Advice to a bar or bat mitzvah in 2013

A bar mitzvah boy reads his Torah portion at the Western Wall. Credit: Peter van der Sluijs/Wikimedia Commons.
A bar mitzvah boy reads his Torah portion at the Western Wall. Credit: Peter van der Sluijs/Wikimedia Commons.

Mazel Tov on your upcoming simcha! It’s never too early to start thinking about your bar or bat mitzvah, and I advise you to approach this important rite of passage not as a sort of graduation ceremony, but as a meaningful transition towards Jewish adulthood.

Becoming a bar or bat mitzvah is an exciting opportunity. I use the word “becoming” here intentionally. In our tradition, bar and bat mitzvah is not something that just happens TO us, but an event that requires the bar or bat mitzvah to take an active role. The more you make the process your own, the more momentous it will be.

I have three questions that I hope will help you think about ways to make your bar or bat mitzvah as meaningful to you and your family as possible.

What is important to you?

What do you love to do? What’s important to you? Are you a musician or artist? Do you have a favorite hobby? I urge you to think about ways to incorporate your passions into your bar or bat mitzvah experience. Talk to your rabbi, cantor or an educator at your synagogue about how to do this. You might be surprised at the many ways you could make your bar or bat mitzvah a more personalized experience. I have worked with teens who have integrated live music into their ceremonies and others who have brought a love of cooking into their learning process. One teen, in addition to studying about different ways of celebrating Passover, studied recipes from all over the world and cooked some of them for her family’s Passover seder.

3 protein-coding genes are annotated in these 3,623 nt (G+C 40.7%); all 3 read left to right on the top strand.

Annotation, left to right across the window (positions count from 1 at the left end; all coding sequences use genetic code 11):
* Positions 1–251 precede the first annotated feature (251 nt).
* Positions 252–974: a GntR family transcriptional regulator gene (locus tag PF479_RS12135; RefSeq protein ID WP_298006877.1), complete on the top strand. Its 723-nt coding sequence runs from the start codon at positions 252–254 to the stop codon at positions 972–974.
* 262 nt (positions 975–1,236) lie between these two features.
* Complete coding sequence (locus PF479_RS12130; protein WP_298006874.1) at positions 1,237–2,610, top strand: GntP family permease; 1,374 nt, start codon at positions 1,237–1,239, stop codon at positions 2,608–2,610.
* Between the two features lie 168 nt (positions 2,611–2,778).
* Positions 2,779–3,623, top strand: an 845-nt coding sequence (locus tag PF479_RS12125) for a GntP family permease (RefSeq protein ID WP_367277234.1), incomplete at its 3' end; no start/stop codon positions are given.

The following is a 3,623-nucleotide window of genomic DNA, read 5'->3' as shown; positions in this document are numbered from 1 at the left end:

What can you contribute to your community?

One of the most important aspects of becoming bat or bar mitzvah is taking on greater responsibility in your community. Ask yourself how you can make a difference. The answer to this question might be based on one of the interests you thought about in the previous question, or it could be based on something you might think is missing or should be improved in your community. I know teens who have started non-profit organizations or lobbied their elected representatives to make real change. It is important to be connected to your synagogue, but that isn’t the only place where you can make a difference. And don’t let your age stop you. It can be challenging to find the right opportunities when you are young, but there is so much you have to offer and so much your community needs.

What might you want to teach?

Teaching is another way of adding your voice to the Jewish people in an essential way. When you teach something, it forces you to become a specialist in that area. The Jewish people need to hear from you and learn with you and from you. You are essential to writing the next chapter in the history of the Jewish people.

I worked with one bat mitzvah student whose Torah portion included the passage that discusses the obligation to remember and keep Shabbat. She studied the Torah text and its commentaries and found related contemporary texts and works of poetry, art and music that exemplified what keeping Shabbat meant to her. After her bat mitzvah, she turned this into a four-session adult study seminar!

What might you be able to teach your peers or even adults in your community?

All of these suggestions will be easier to do in partnership with an adult in your congregation. But, don’t wait to be asked—make an appointment with your rabbi, cantor, teachers or other community leaders to discuss ways to make your bat or bar mitzvah one of the most meaningful milestones in your life.

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